That line didn't really stick out to me. It fits in the context of this episode's story (the need to lie low and avoid changing history) and it's tone/genre (I think part of the episode's success is in making those humans seem more threatening than any number of alien monsters with sci-fi tech). But I've since seen a few people bothered by it because it just seems wrong to them that almost any incarnation of the Doctor would react like that.

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I don't know. I haven't fully formed my thoughts yet but my initial reaction is that now more than ever it's important to stress that the civil rights movement was the start of something, not the end. 'The Doctor ends racism' would feel dishonest to me.

 

I was heartened to see two modern day characters have a quiet comradely conversation about the low level racism they face, as it echoed very closely a couple of hushed conversations I've had with colleagues in recent years. 

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On 23/10/2018 at 19:58, Eighthours said:

Interesting reactions from you guys. Unfortunately I thought the episode had all the subtlety of a thermonuclear explosion, and the plotting, writing and acting weren’t really up to much. 

I don't remember racism ever really being subtle.

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Now we're three episodes in, what do people think of the new doctor ?

 

Normally I'd have formed an opinion after three episodes, but still haven't with Jodie. Maybe it's due to the crowded Tardis not giving her space to shine. 

Surprisingly Bradley Walsh is the stand out of the new series so far...

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1 hour ago, Ste_S said:

Now we're three episodes in, what do people think of the new doctor ?

 

Normally I'd have formed an opinion after three episodes, but still haven't with Jodie. Maybe it's due to the crowded Tardis not giving her space to shine. 

Surprisingly Bradley Walsh is the stand out of the new series so far...

 

I'm undecided. I really like Jodie, but I'm not yet sure exactly what Chibnall's take on the Doctor is.

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I like the new Doctor, but the dynamic has certainly changed from the RTD and Moffat runs. The companions have much more of an active role in the team, with the Doctor feeling like their leader, but not the Sherlock Holmes-alike person with all the answers she used to be.

 

Also Whittaker's great. :)

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1 hour ago, JPickford said:

Hopefully a non-Chibnall episode will restore my faith.

 

It's a strange mix of writers they've selected for the non-Chibnall episodes. None of them have written for Who before, unless you count writing the blurb on the back of the classic Who Blu-Rays. Quite a few of them are at the start of their careers also.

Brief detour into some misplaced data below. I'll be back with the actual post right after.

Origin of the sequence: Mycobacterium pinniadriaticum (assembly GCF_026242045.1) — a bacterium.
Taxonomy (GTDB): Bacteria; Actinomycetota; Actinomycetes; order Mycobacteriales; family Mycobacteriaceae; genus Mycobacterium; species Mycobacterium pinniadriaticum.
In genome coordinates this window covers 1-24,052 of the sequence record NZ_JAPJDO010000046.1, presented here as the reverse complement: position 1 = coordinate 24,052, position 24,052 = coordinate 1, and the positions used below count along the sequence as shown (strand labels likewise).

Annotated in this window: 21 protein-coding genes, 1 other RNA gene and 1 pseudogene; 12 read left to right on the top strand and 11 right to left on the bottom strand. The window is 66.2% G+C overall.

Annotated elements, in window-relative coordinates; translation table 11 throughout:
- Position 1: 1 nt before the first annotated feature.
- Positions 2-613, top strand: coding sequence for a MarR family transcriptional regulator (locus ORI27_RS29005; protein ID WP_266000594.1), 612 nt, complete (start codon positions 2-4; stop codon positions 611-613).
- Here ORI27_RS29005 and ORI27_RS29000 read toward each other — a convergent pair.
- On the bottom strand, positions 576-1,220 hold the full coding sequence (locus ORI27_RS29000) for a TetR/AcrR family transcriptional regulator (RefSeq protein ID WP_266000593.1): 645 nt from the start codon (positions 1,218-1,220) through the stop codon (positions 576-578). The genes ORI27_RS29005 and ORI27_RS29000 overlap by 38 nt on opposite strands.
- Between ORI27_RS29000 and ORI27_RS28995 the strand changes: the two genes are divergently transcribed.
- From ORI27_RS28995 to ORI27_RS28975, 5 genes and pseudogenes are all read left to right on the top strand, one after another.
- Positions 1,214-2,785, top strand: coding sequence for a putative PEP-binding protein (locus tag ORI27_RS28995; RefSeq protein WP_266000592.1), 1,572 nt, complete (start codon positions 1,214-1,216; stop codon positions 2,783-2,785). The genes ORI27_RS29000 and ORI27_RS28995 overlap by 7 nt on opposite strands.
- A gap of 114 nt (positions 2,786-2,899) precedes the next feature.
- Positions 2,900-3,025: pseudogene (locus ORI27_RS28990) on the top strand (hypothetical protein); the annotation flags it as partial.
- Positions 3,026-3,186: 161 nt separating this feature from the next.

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I get the impression that it's a combination of the standard "nobody knows how to write for this new Doctor yet" situation, with the added complication that the one big novelty item they could focus on is the fact she's female, but that would be too heavy handed so they mainly just avoid the subject altogether. As a result she's even more of a blank slate than usual. But as an actor I think she's doing fine with the material she's been given.

 

It still comes across as more CBBC than BBC1 to me, but I can live with that.

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On 26/10/2018 at 12:27, nakamura said:

Whittaker is fine but being failed by really poor writing. There is no edge to her yet and that's not down to her acting. 

 

It's down to her being a supporting actor in a lead actor's role. Nothing to do with her acting, just her presence, or lack of it.

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That’s got to be one of the worst episodes ever surely? It’s like someone thought, “big spiders!” and then couldn’t think of anything else at all.

 

The Doctor solution to big spiders was ‘play music to lure them into a room and then lock the door on them so they can starve to death/eat each other and let mummy spider get shot’ .

 

Terrible.

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Good MOTW episode. Bit of depth given by Bradley's performance and a few surface nods to ethical dilemmas which will at least get some kids thinking. Doctor is whipping out the zoology/chemistry knowledge to solve problems rather than just waving her hand around like she's already read the script. I like the new dynamic, the Doctor drives the plot forward but the humans provide the heard of the show. It's more Ecclestone era than anything else for me. Could have been horrible but it conjured up a bit of Jurassic park/arachnophobia/eight legged freaks fun for me. Wondering if and where the Mr Big stuff is going to go, will he be back as president or was that it?

 

Bit weird that the doctor keeps wanting to let them starve/suffocate rather than putting them out of their misery though.